Another important reason to work for justice is also quite practical. Again, as William Sloan Coffin explained, “Charity seeks to alleviate the effects of injustice; justice seeks to eliminate the causes.”
A well-known story illustrates this point well:
Once upon a time there was a town that was built just beyond the bend of a large river. One day some of the children from the town were playing beside the river when they noticed three bodies floating in the water. They ran for help and the townsfolk quickly pulled the bodies out of the river.
One body was dead so they buried it. One was alive, but quite ill, so they put that person into the hospital. The third turned out to be a healthy child, whom they then placed with a family who cared for it and who took it to school.
From that day on, every day a number of bodies came floating down the river and, every day, the good people of the town would pull them out and tend to them—taking the sick to hospitals, placing children with families, and burying those who were dead.
This went on for years. Each day brought its own quota of bodies, and the townsfolk came not only to expect a number of bodies each day but also worked at developing more elaborate systems for picking them out of the river and tending to them. Some of the townsfolk became quite generous in tending to these bodies and a few extraordinary ones even gave up their jobs so that they could attend to this concern full-time. And the town itself felt a certain healthy pride in its generosity.
However, during all these years and despite all that generosity, nobody thought to go up the river, beyond the bend that hid from their sight what was above them, and find out why, daily, those bodies came floating down the river. (Ronald Rolheiser, The Holy Longing--suggested by Lella Lowe).
Doesn’t it make more sense to prevent the problem rather than correct it after it has developed? That’s why education, for instance, is considered such an important tactic for the work of justice.
Can you think of societal ills other than poverty that might be prevented with excellent public education?
Responses from the congregation:
· Better physical and mental health
· Care for the environment
· Reduction of crime
Other than providing quality public education, what are some other means of creating a just society?
Responses from the congregation:
· Offering the public access to good nutrition, prenatal care, health care, mental health care
· Caring for our environment
· Providing good employment opportunities
· Improving public infrastructures
· Creating fair and affordable housing
· Teaching peacemaking in our homes, communities, and world
William Sloan Coffin said, “Had I but one wish for the churches of America, I think it would be that they come to see the difference between charity and justice."
Do WE see the difference between charity and justice? (We make this distinction in our "Principles for Serving Others" that can be found on our website: http://opentableucc.org/our_principles_28.html.) This Tuesday we will participate in feeding and hosting overnight several families who currently are without housing. Is our work with Family Promise an act of charity or justice?
Congregation discusses reasons to name Family Promise as an organization doing justice.
Of course, charity is necessary at times as a stop-gap measure. An act of extraordinary charity might even change the entire course of one person’s life and therefore the many lives that person later affects. Charity is usually a gracious giving of one’s self.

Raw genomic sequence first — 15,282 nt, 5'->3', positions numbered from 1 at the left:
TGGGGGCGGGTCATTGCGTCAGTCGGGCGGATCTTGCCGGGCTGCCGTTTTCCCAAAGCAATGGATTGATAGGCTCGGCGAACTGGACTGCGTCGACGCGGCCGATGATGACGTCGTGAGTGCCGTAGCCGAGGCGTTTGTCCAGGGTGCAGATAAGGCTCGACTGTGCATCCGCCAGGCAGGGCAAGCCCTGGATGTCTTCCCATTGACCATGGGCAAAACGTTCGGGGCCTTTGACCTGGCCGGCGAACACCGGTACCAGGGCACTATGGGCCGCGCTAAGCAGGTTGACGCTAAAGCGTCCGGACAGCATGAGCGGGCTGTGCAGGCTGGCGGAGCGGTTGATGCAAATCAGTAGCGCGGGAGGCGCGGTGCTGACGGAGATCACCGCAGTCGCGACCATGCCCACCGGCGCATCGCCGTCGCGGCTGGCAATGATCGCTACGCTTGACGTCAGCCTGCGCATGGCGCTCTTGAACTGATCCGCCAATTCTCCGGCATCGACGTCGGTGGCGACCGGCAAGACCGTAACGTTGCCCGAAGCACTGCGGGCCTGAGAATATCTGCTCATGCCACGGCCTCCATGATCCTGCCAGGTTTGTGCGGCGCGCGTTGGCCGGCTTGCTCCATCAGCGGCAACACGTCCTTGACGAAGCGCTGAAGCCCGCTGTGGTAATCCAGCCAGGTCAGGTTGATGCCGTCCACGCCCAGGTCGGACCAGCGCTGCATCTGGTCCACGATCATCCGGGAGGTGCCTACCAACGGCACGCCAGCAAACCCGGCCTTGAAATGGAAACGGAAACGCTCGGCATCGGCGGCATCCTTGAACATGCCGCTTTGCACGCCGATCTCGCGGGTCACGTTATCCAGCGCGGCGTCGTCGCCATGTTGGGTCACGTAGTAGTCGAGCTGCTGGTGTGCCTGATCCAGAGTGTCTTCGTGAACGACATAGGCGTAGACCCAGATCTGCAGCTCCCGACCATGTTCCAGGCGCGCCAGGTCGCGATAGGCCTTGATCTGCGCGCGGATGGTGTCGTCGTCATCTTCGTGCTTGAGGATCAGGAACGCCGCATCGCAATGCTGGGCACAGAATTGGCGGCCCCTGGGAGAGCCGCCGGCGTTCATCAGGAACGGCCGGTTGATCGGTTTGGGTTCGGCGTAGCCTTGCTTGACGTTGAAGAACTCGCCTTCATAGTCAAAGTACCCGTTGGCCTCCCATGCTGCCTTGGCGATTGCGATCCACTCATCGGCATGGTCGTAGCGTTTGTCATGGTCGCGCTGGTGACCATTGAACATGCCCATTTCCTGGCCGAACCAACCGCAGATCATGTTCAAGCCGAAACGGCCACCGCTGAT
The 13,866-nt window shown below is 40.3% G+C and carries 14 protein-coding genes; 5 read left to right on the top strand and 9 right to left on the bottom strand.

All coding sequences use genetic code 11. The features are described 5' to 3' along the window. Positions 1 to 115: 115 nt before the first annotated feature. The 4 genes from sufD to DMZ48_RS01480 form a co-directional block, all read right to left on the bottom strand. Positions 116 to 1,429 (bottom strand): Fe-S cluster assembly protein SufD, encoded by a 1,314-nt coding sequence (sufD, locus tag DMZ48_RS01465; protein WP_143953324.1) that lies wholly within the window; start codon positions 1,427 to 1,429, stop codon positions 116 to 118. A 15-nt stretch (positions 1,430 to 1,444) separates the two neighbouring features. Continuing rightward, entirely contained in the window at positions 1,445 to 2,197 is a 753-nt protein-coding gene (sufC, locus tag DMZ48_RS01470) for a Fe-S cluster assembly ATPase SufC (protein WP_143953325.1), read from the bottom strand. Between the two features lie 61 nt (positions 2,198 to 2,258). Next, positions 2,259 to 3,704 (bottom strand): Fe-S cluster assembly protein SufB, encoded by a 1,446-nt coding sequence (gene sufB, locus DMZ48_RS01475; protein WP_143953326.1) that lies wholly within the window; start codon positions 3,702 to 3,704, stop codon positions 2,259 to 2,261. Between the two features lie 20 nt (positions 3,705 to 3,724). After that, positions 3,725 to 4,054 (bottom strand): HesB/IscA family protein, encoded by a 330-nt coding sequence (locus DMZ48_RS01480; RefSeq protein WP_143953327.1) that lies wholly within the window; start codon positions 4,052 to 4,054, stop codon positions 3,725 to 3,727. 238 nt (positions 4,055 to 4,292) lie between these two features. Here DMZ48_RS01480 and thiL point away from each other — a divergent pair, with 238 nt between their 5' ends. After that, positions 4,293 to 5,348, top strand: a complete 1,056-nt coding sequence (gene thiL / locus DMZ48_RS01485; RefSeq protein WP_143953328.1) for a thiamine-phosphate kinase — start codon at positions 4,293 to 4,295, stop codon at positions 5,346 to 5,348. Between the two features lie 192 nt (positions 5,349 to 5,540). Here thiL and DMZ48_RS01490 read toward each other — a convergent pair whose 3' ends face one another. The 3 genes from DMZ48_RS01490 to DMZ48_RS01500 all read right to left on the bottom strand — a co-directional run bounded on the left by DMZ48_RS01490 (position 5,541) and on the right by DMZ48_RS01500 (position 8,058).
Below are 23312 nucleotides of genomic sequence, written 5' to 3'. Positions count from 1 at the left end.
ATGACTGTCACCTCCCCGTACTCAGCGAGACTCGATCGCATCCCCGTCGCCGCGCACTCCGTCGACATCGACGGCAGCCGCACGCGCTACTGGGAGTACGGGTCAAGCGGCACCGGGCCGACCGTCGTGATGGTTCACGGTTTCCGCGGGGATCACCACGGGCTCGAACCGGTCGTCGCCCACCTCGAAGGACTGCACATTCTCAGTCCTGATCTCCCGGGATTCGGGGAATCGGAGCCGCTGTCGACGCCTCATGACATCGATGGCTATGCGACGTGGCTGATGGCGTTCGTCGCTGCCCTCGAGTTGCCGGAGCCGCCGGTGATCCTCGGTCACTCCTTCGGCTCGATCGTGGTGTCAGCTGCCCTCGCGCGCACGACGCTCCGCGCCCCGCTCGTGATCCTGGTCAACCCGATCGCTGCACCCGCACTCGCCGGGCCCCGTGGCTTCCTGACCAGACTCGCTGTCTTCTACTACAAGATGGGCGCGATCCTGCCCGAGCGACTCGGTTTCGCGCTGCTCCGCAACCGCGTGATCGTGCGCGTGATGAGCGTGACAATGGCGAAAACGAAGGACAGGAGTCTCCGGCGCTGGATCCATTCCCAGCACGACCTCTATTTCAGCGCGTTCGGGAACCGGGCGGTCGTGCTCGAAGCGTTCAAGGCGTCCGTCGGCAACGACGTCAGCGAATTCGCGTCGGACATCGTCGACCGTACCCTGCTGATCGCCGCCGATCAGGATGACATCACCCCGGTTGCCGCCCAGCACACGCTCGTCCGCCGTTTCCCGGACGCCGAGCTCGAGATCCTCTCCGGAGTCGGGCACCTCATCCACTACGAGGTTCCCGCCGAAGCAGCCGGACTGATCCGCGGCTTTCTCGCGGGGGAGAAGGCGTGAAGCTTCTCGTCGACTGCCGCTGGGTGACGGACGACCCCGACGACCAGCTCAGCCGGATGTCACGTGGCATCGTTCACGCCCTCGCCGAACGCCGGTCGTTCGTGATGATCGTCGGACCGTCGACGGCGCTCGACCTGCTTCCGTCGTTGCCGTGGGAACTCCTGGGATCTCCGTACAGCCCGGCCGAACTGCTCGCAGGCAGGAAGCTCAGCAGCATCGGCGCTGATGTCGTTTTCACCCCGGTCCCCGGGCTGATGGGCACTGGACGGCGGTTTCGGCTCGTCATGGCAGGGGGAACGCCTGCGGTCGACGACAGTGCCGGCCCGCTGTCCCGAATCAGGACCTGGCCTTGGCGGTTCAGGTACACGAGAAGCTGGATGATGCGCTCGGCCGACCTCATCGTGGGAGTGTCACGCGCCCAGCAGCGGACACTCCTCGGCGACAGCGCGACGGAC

But churches are sometimes reluctant to organize for social justice--partly because these efforts sound so political. And they are. But they need not be partisan. Righting economic and social wrongs involves systemic change, and that requires socio-political action.
We as a new church are supporting several causes of justice but may eventually identify one or a few causes of justice that will become especially dear to us.
Let’s name some of the justice efforts we’re already supporting:
· Immigration reform
· Soul of Somanya
· Justice efforts through the United Church of Christ
· Befriending a refugee family
· Environmental activism
· LGBTQ rights through the We DO Campaign and others
In 2 weeks we will contribute to a special offering our denomination collects to fund projects of justice created by our own UCC churches and organizations. This offering, called Neighbors in Need, gives churches just like ours the seed money to begin projects that can address injustices and thus go “up river” to the root causes. These projects emphasize justice over charity. Let’s continue to pray about unmet needs in our city so that we can then envision a way we are uniquely suited to address injustice.
In time we may identify or create a ministry especially well suited to our gifts and calling. This idea will bubble up from among us. And this project will change us, will galvanize us into action, will draw others to us in the work of social justice, and will deepen us all spiritually through our mutual endeavor and the inner reflection and deepening spirituality it will provoke.
In the meantime, we are even now in this moment being changed as we take time, on Sundays like this, to withdraw from the getting and spending game in order to remember that we "cannot serve both God and wealth," as Jesus put it. Wealth can be a means, not an end; a way to serve God; not the thing we devote our lives to. Here we set aside time that is not dedicated to acquiring things, or making money, or getting caught up in an economic system that will eventually chew us up and spit us out. We need moments each week to recognize we are more than consumers, more than workers. We are spiritual beings made to love God, to love the created world, and to love one another. That is our highest vocation.
PRAYER: God of the poor, come to our poverty—a poverty that might be material or spiritual. Enrich our lives with a diverse and loving community that refuses to believe that harmful systems can’t be changed. Amen